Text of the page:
The majority of representations of Ireland’s scenery, however, show the opposite. What has formed the predominant image of Ireland today are “representations of Ireland over the centuries [which] have been enclosed within a circuit of myth and romanticism” (Gibbons, 1987 cited in Renes, 2007, p.95). A small village on the rural Westcoast has not coincidentally been chosen as the setting of The Quiet Man. A lot of screen time is dedicated to the idyllic surroundings and pastoral landscapes around the village, imaginary home of the returning emigrant Sean Thornton. An earlier example of a cinematic production of the Western Ireland’s wild beauty is Robert Flaherty’s Man of Aran from 1934, a documentary that “can be seen as an expression of romantic primitivism, the fascination in American culture with the struggle between man and the wilderness”. (Gibbons, 2005, p.210)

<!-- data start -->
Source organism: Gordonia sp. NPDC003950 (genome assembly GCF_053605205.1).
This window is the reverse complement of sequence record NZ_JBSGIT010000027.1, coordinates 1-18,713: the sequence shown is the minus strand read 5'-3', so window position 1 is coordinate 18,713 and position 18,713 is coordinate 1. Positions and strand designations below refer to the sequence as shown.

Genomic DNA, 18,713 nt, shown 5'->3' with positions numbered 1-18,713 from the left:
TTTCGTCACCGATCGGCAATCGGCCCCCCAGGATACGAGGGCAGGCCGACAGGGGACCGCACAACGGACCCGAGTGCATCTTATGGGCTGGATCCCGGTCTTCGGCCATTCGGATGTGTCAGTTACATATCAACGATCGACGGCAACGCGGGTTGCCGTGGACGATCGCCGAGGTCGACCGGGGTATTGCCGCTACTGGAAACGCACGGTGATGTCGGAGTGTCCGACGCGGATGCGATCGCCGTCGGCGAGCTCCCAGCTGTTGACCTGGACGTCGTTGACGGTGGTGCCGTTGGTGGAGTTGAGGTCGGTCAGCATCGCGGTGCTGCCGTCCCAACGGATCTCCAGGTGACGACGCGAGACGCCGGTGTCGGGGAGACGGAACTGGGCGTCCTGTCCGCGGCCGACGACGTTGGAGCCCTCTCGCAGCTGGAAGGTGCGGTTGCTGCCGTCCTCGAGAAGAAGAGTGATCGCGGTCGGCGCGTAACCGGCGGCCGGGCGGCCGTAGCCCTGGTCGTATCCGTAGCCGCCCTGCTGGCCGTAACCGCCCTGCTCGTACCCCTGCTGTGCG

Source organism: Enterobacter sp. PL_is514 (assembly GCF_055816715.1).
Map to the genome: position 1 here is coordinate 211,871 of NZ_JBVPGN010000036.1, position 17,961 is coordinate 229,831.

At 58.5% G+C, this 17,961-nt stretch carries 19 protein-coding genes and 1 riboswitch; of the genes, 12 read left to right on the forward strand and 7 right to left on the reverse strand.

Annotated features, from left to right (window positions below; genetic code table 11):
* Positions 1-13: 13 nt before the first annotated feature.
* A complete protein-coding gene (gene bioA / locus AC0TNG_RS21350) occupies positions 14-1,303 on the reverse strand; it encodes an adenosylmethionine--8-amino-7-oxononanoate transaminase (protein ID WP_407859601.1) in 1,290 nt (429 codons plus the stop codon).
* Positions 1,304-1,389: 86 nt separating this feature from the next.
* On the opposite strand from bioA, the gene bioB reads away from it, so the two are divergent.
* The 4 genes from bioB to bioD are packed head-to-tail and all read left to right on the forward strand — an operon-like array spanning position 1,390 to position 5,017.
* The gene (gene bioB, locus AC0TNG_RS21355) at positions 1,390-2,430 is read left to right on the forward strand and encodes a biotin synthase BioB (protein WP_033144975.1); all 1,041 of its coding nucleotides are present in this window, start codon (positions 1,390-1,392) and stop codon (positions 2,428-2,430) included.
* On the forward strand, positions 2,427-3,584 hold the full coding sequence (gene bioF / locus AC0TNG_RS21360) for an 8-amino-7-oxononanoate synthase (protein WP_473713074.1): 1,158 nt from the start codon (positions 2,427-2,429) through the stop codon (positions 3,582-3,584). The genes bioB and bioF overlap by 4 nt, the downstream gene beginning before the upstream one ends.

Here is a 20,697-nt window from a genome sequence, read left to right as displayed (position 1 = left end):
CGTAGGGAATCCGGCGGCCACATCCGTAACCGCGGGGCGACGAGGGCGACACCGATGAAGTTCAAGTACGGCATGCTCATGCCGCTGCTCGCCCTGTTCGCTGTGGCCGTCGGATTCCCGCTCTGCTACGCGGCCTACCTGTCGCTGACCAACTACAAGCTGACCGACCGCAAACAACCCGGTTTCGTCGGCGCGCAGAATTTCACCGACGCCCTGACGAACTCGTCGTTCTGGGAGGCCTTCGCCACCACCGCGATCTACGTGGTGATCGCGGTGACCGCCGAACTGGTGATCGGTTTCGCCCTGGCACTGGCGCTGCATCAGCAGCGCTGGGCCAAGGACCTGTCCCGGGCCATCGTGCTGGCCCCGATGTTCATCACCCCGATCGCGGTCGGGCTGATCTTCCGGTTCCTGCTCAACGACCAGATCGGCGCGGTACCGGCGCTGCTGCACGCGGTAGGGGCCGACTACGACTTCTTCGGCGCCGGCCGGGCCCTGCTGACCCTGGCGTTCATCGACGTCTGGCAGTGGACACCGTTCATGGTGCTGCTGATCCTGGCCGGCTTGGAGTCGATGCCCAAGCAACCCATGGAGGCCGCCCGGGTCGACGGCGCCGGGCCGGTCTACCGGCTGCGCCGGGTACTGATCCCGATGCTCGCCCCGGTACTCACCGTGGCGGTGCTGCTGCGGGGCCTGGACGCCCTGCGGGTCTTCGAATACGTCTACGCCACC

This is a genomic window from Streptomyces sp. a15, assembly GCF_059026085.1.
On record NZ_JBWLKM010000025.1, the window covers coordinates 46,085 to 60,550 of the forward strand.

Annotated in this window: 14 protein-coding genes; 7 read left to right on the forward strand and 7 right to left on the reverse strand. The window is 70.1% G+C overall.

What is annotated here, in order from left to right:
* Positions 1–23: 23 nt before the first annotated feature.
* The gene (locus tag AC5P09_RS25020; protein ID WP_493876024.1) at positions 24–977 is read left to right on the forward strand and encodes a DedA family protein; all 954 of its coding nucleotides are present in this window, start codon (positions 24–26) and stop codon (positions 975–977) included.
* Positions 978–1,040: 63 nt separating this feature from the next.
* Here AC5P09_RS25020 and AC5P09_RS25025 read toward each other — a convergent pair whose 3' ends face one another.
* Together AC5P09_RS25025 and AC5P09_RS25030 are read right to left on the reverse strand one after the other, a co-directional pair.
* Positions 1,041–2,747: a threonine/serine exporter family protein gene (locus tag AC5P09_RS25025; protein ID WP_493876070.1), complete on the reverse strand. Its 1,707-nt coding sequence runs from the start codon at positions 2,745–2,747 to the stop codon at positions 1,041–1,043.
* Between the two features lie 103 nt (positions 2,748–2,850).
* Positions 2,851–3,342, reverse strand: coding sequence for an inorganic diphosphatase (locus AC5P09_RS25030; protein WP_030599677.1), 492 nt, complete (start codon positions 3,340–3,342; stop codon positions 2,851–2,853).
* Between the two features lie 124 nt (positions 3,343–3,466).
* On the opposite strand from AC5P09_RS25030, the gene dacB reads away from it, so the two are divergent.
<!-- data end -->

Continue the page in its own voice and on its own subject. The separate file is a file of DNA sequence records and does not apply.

This mystification and glorification in themselves have been cause for criticism, having created an Ireland that has never existed, films like The Quiet Man representing “a primitive Eden, a rural idyll free from the pressures and constraints of the modern world” (Gibbons, 1987 cited in Renes, 2007, p.94).

Although Ireland has changed in many aspects, as it has become much more modern in recent years, many of the idyllic images are still in place and, as previously mentioned, can now be found in countless advertising prospects for tourists. So this particular stereotype of the beautiful wild landscape, despite having been mystified and glorified for different reasons, has undoubtedly had a positive effect on the perception of Ireland and thus also on the tourist industry.


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Beautiful landscape, drinking and fighting. Stereotypes of the Irish abroad
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Stereotypes, Ireland, Irish, Drinking Irish, Fighting Irish
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Aaron Matthiesen (Author), 2015, Beautiful landscape, drinking and fighting. Stereotypes of the Irish abroad, Munich, GRIN Verlag,